Natural Born Rebel, by Tom Sloan
OCTOBER 12, 2017
As a teenage son of fundamentalist missionaries, I had a big problem with authority.
I have always been a black sheep, never finding the means wherewith to ¨submit¨ to the jurisdiction of those in command. It seems as if everything in me has always bucked the norm, the standard—that which was expected of a ¨normal¨ human being. There is this egocentric maniac in my nature that selfishly resents that which would attempt to subjugate me. Proud, rebellious and angry—these are the words that best describe me. Warnings don`t work, threatenings fuel my stubborn resolve and I have experienced that the way of the transgressor is hard. Having observed those around me, happily prospering as a result of submission to their authority, I aspired to concede to some form of power somewhere that would not scorn me in my quest to ¨fit in.¨ After many years of searching, I finally concluded that if being accepted meant allowing one`s self to be controlled, then I would never be loved. I came to understand that I didn`t need an authority; I needed a Sovereign.
Ironically, after searching for that just-right authority and not finding it, it came to me, softly and tenderly. And it was one that fit me perfectly—that of the risen Christ. As a natural born rebel, this is the only authority that my insubordinate heart has been able to recognize. My soul has no choice but to follow when I hear His words. Being dragged down the road of life shackled by the chains of rebellion is a tiring proposition. But Jesus says: ¨come unto me and I will give you rest.¨ I willingly submit to the authority of Jesus because I know that He has delivered me from the curse of the Law. I give Jesus the keys to my heart because I know that He will never abuse His authority. Jesus did not come so we could better keep the Law; He came so we could accept His love. Christ came to set the captives free. In this context, who has more authority, the oppressor or the Liberator?
Mark 1:22 And they were astonished at his doctrine: for he taught them as one that had authority, and not as the scribes.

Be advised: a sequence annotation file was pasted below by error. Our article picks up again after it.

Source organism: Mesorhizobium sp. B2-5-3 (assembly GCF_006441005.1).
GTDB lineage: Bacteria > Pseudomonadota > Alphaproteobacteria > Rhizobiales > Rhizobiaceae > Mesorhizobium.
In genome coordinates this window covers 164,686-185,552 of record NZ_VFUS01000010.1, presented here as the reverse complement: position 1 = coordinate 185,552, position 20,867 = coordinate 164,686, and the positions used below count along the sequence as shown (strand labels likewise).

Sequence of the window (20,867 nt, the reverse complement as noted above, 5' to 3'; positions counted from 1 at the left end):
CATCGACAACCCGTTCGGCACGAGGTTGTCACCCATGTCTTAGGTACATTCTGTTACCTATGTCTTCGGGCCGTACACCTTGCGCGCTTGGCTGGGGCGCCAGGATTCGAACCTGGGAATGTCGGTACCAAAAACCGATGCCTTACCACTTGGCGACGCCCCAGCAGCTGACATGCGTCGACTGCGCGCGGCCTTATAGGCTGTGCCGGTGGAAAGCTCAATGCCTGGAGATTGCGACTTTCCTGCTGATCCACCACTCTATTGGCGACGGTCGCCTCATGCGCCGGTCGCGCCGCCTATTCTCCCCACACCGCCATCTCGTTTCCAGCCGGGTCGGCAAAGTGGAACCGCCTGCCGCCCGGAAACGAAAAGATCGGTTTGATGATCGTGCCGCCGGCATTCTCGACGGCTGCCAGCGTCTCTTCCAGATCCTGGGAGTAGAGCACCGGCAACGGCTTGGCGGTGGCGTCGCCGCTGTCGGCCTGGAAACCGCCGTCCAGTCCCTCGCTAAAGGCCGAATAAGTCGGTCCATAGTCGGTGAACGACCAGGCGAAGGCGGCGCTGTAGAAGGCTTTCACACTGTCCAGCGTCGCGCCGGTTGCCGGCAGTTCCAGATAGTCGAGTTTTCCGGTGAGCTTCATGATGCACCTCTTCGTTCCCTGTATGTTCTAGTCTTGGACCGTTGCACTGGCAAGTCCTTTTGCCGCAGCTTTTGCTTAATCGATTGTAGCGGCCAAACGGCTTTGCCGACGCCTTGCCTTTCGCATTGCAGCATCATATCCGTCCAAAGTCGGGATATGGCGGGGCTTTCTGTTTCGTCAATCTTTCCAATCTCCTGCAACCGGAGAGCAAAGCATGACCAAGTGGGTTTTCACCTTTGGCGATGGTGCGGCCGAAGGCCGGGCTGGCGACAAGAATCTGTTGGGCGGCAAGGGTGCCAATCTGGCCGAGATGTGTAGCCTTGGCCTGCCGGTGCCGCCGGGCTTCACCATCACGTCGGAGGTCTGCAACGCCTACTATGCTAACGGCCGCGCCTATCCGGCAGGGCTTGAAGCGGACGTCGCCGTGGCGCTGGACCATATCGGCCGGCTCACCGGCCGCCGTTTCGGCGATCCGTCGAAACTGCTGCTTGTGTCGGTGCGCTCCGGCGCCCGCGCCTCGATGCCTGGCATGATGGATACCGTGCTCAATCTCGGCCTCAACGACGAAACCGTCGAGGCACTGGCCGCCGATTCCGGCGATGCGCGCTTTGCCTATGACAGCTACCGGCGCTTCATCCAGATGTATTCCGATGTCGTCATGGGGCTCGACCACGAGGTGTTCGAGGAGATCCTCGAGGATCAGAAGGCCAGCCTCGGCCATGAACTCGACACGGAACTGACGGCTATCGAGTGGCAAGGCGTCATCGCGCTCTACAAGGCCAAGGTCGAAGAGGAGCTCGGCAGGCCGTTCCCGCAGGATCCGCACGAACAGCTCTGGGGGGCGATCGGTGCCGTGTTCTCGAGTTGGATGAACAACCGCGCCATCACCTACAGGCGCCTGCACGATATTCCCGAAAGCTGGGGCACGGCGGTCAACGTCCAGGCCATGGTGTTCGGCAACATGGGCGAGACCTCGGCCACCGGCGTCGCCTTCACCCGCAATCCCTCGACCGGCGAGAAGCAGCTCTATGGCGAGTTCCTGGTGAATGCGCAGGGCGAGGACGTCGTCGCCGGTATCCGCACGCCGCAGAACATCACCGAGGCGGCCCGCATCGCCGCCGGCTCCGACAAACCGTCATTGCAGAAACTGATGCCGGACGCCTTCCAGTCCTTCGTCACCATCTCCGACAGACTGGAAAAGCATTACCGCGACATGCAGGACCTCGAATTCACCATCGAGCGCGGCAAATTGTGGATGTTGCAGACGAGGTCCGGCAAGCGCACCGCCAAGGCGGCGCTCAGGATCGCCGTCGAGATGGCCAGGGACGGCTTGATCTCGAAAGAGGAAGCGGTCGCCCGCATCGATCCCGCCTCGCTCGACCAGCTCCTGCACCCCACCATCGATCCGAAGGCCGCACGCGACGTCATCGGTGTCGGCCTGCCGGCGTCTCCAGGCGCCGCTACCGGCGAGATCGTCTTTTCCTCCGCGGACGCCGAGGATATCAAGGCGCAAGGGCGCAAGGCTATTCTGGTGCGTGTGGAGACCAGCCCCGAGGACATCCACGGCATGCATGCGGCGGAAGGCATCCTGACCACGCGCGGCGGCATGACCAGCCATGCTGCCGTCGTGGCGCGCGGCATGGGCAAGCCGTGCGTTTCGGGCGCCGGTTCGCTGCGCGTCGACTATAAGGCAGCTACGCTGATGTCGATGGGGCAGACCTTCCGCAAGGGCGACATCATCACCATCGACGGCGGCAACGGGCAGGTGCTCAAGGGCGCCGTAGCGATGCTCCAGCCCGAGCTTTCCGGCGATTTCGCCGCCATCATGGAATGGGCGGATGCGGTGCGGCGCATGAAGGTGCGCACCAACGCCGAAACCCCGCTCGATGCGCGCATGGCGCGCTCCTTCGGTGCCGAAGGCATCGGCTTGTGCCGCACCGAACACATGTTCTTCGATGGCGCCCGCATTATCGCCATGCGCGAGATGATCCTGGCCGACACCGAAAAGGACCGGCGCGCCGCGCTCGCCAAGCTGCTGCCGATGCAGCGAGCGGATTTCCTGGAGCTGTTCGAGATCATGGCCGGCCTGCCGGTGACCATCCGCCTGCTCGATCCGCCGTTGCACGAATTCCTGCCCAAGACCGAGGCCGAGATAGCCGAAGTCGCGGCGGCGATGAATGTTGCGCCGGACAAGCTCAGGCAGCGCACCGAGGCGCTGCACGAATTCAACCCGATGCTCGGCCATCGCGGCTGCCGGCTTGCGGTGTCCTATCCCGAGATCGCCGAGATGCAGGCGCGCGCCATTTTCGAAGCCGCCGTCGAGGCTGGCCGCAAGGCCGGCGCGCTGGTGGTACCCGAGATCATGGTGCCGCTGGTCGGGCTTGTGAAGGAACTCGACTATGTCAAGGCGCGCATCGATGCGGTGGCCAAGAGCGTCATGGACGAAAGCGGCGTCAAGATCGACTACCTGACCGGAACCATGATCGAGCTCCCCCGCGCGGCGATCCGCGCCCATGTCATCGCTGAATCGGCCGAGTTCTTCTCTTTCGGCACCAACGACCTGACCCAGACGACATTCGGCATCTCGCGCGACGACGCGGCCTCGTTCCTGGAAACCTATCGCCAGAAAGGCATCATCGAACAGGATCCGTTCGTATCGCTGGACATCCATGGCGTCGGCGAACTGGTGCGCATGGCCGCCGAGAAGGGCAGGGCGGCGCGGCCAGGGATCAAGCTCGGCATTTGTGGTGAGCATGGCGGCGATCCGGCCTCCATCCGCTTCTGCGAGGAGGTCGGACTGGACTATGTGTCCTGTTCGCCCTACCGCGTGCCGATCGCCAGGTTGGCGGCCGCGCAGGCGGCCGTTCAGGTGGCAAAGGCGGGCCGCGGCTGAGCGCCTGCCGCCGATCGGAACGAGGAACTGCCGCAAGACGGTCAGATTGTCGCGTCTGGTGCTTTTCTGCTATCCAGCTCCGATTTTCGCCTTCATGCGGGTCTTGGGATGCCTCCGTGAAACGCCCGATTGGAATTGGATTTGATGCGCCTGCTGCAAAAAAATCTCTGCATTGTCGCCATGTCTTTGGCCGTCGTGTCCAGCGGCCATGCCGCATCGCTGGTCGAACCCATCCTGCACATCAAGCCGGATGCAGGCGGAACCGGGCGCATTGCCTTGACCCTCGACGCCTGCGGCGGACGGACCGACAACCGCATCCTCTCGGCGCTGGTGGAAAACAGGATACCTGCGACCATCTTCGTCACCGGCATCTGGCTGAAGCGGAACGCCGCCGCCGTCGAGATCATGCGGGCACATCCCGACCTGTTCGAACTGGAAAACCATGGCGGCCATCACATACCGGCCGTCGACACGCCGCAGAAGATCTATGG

The religious rulers of Jesus` day derived their authority from the heavy yoke of the Law. They did have authority, but it was an oppressive one. The people were astonished at Christ`s doctrine because He taught as one that had authority and not as the manipulative religious rulers. Why was Jesus considered as the one having authority and not the Scribes? Christ`s authority was squarely founded upon His meek and lowly heart. Christ uses His power in heaven and in earth to enforce the right of passage for sinners to His grace. This power defies the condemnation of all believing rebels. It aids and abets the morally bankrupt, the bitter, the distressed, the discontented dissenter. He learns that no other authority exists like—I will have mercy and not sacrifice.
Psalms 68:18 Thou hast ascended on high, thou hast led captivity captive: thou hast received gifts for men; yea, for the rebellious also, that the LORD God might dwell among them.
Can God be sovereign in the life of a rebel? What does God do about rebels? He dwells among them and brings them gifts. God knows that there is something special about rebels, something indomitable. For this reason, once the rebel has seen that he is violently loved by his Creator his rebellion is taken as loyalty to his Master. His lawlessness was the cocoon that birthed him into the glorious liberty of the sons of God and he perceives that he was created for this. He knows that a place has been set just for him at the banqueting table of the One whom he once deemed as his bitter enemy. And he rests, knowing that it is ok to be a rebel. His humble rebellion is vindicated by Emanuel, the God who chooses to dwell with him.